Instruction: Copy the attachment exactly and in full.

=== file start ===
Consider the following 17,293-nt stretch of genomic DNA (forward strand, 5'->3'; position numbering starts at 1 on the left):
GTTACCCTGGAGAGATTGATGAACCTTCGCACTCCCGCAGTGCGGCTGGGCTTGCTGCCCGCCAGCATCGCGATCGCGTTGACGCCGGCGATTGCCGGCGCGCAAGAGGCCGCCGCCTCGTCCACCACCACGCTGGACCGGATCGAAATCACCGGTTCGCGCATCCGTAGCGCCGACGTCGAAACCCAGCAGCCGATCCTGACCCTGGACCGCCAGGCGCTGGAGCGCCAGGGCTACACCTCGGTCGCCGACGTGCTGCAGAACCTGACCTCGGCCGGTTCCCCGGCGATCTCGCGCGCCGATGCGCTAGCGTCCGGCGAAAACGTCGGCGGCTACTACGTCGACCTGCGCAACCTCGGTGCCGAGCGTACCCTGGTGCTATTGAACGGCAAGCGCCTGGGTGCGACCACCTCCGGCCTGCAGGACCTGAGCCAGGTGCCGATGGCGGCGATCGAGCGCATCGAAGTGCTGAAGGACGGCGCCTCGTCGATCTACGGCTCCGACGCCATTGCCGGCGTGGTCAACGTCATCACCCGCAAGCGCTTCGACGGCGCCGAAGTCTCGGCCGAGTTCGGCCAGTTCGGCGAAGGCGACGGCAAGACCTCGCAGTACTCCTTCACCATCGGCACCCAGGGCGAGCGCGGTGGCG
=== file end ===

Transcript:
Consider the following 17,293-nt stretch of genomic DNA (forward strand, 5'->3'; position numbering starts at 1 on the left):
GTTACCCTGGAGAGATTGATGAACCTTCGCACTCCCGCAGTGCGGCTGGGCTTGCTGCCCGCCAGCATCGCGATCGCGTTGACGCCGGCGATTGCCGGCGCGCAAGAGGCCGCCGCCTCGTCCACCACCACGCTGGACCGGATCGAAATCACCGGTTCGCGCATCCGTAGCGCCGACGTCGAAACCCAGCAGCCGATCCTGACCCTGGACCGCCAGGCGCTGGAGCGCCAGGGCTACACCTCGGTCGCCGACGTGCTGCAGAACCTGACCTCGGCCGGTTCCCCGGCGATCTCGCGCGCCGATGCGCTAGCGTCCGGCGAAAACGTCGGCGGCTACTACGTCGACCTGCGCAACCTCGGTGCCGAGCGTACCCTGGTGCTATTGAACGGCAAGCGCCTGGGTGCGACCACCTCCGGCCTGCAGGACCTGAGCCAGGTGCCGATGGCGGCGATCGAGCGCATCGAAGTGCTGAAGGACGGCGCCTCGTCGATCTACGGCTCCGACGCCATTGCCGGCGTGGTCAACGTCATCACCCGCAAGCGCTTCGACGGCGCCGAAGTCTCGGCCGAGTTCGGCCAGTTCGGCGAAGGCGACGGCAAGACCTCGCAGTACTCCTTCACCATCGGCACCCAGGGCGAGCGCGGTGGCG